Johnny at the Fair: Shown before episode 419- The Rebel Set: Another favorite short.  I alway laugh through this one.  A young four year old boy is allowed to wander off by his parents while visiting a large fair in Canada.  He sees all the sights while being made fun of mercilessly.

Are You Ready For Marriage?:  Shown before episode 616- Racket Girls: Mike makes an appearance on this short also.  A young couple consult a minister about their plans to get married.  A fairly good short.  Unfortunately, they didn't include the great skit that was inspired by this short in which Crow tells Mike that he and Servo are going to get married.  I wish they would have put that on as a bonus.

The DVD:


The audio on the host segments is very clean, and  the riffs coming through loud and clear.  They actually do a very good job mixing the audio from the movie in with the actor's comments, adjusting the levels so that both the riffs and the movie can be heard.  Of course there are a couple of times when one or the other isn't as easy to discern, but that is fairly rare.  Some of the movies themselves have audio problems, like the irritating hum during The Gunslingers, but there isn't really anything Rhino could have done about that.  Unfortunately there aren't any subtitles.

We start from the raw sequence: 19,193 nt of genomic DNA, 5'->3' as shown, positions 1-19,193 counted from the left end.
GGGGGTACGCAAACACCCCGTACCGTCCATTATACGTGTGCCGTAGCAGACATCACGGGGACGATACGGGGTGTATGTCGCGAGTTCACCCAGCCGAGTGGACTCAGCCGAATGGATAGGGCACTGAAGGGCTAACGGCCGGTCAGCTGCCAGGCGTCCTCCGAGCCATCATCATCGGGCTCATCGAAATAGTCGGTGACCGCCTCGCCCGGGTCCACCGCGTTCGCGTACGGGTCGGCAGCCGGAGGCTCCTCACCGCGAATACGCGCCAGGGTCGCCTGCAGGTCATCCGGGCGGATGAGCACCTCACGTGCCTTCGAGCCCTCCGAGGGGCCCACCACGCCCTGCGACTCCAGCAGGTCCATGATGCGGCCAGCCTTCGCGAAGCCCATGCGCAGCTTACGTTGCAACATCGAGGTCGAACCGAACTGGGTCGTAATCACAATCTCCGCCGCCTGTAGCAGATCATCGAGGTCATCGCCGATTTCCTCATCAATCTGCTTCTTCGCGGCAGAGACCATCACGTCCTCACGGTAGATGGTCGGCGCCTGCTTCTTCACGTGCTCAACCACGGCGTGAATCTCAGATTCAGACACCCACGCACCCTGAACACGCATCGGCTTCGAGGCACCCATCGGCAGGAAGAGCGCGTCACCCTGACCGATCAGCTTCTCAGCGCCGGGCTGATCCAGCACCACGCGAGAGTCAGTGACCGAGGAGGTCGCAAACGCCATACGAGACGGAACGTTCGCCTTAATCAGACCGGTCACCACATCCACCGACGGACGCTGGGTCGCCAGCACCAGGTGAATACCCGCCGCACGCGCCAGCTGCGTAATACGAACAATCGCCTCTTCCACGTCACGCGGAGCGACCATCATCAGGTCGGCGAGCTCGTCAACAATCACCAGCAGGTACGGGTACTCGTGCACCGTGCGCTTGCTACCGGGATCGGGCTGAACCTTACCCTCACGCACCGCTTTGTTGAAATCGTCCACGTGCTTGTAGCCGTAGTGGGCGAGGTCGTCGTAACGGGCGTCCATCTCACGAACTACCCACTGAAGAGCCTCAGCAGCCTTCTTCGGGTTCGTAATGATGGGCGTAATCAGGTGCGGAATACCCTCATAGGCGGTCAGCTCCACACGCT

After watching this show for years on the S-VHS copies that I taped off of Comedy Central when it was first broadcast, I was astonished at how clear it was.  My S-VHS tapes are good but this is much better.  The host segments are clear and bright, while the silhouettes during the movie are solid black.  The quality of the movies themselves leave something to be desired, but they look just as faded and scratchy as when they were first shown on MST3K, which is how it should be.


There are no extras on this DVD set.

Final Thoughts:

Another great set, the best four disc set so far.  This almost tops the Essentials set that was recently released.  Some great, great episodes and a set of the funniest shorts.  If you've always wanted to try out Mystery Science Theater but didn't know where to start, this would be a good set to pick up.  DVDTalk Collector's series.